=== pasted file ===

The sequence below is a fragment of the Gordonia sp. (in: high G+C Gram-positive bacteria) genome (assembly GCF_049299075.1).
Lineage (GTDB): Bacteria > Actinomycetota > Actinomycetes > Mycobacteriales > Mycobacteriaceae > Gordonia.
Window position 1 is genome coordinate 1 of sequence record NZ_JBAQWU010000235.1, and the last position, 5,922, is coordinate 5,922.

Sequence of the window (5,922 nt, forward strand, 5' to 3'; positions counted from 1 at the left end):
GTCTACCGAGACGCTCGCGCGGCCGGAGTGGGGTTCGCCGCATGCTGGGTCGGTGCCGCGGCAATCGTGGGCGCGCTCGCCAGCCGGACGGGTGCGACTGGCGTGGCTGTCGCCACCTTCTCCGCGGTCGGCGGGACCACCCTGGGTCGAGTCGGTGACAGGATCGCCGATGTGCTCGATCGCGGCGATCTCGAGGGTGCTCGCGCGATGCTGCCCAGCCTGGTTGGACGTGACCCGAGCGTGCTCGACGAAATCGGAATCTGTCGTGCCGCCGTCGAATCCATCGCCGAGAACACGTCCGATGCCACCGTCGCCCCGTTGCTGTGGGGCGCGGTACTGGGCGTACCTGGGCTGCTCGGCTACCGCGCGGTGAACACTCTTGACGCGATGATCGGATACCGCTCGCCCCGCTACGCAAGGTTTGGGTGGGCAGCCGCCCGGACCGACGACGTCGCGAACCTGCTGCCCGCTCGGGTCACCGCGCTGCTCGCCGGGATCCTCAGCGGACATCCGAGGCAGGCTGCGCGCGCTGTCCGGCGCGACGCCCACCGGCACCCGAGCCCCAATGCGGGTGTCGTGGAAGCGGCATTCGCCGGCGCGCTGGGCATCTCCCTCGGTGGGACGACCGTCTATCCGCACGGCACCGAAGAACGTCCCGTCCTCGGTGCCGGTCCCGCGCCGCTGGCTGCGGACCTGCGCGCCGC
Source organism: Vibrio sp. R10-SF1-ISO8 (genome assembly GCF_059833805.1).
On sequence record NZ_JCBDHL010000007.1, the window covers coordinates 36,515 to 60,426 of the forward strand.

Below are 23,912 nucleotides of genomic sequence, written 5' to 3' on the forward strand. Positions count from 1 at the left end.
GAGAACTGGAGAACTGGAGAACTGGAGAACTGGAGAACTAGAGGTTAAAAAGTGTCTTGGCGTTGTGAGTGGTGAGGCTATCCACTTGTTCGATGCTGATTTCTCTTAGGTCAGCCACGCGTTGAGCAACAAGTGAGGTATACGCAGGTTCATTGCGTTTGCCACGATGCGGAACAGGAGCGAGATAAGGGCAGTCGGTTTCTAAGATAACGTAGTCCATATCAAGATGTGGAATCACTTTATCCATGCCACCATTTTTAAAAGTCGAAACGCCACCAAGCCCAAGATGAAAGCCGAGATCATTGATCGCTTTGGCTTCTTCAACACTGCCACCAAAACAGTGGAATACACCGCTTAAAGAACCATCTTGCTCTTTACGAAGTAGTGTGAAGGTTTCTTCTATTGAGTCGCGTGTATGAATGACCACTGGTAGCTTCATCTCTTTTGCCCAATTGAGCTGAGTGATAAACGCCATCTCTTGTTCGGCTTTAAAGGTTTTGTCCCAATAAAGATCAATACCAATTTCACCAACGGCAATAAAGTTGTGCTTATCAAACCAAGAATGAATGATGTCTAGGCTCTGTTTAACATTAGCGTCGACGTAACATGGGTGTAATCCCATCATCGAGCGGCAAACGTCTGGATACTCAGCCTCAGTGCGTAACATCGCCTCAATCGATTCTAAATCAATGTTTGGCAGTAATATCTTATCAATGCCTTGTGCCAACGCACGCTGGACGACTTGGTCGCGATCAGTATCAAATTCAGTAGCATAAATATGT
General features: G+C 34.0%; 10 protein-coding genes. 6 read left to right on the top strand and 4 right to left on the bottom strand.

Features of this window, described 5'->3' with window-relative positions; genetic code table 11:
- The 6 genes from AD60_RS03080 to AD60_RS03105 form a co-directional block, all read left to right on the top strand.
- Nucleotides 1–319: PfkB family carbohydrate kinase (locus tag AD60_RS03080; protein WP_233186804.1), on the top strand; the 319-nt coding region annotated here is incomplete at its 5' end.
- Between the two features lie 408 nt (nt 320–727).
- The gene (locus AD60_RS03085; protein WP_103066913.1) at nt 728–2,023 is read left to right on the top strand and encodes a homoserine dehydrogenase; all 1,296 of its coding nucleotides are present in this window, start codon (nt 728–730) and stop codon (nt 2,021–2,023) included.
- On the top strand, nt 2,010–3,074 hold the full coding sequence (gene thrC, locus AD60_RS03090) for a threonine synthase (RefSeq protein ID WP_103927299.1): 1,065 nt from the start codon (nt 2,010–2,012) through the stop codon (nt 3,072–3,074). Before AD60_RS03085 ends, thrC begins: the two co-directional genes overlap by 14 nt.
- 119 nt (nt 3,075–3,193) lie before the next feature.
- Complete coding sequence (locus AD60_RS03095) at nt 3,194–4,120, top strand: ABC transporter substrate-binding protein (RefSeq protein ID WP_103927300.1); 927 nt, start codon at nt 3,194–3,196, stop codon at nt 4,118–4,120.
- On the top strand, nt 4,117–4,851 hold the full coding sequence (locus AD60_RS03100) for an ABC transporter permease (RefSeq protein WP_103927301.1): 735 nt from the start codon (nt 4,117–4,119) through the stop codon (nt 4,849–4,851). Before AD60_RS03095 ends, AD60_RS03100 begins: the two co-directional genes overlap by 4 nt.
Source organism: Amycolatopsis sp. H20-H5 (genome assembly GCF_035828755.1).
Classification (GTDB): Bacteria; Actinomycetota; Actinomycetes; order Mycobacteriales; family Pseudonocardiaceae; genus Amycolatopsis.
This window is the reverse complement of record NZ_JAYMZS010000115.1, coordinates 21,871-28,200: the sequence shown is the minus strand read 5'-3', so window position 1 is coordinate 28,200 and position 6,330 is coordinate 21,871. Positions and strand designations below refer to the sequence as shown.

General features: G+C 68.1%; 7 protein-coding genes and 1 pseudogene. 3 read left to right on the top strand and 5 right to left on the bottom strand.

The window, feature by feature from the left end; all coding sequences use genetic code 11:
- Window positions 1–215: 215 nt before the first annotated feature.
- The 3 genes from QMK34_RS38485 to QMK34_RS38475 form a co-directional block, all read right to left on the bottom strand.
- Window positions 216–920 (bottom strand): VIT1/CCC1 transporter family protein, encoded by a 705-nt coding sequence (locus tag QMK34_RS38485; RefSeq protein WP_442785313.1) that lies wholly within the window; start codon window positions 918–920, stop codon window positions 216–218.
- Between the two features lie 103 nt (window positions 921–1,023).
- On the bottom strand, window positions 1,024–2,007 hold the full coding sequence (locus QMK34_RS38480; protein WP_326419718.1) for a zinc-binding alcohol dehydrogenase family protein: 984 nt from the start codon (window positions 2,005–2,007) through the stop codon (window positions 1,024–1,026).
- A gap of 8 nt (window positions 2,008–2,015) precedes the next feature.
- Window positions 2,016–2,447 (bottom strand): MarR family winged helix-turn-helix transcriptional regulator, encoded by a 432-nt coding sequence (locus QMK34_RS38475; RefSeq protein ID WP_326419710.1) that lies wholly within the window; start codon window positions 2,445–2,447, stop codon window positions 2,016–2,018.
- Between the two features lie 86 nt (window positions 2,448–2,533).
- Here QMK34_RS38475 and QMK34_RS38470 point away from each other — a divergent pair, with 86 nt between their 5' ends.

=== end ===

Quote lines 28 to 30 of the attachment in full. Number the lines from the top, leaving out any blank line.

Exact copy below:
- Between the two features lie 103 nt (window positions 921–1,023).
- On the bottom strand, window positions 1,024–2,007 hold the full coding sequence (locus QMK34_RS38480; protein WP_326419718.1) for a zinc-binding alcohol dehydrogenase family protein: 984 nt from the start codon (window positions 2,005–2,007) through the stop codon (window positions 1,024–1,026).
- A gap of 8 nt (window positions 2,008–2,015) precedes the next feature.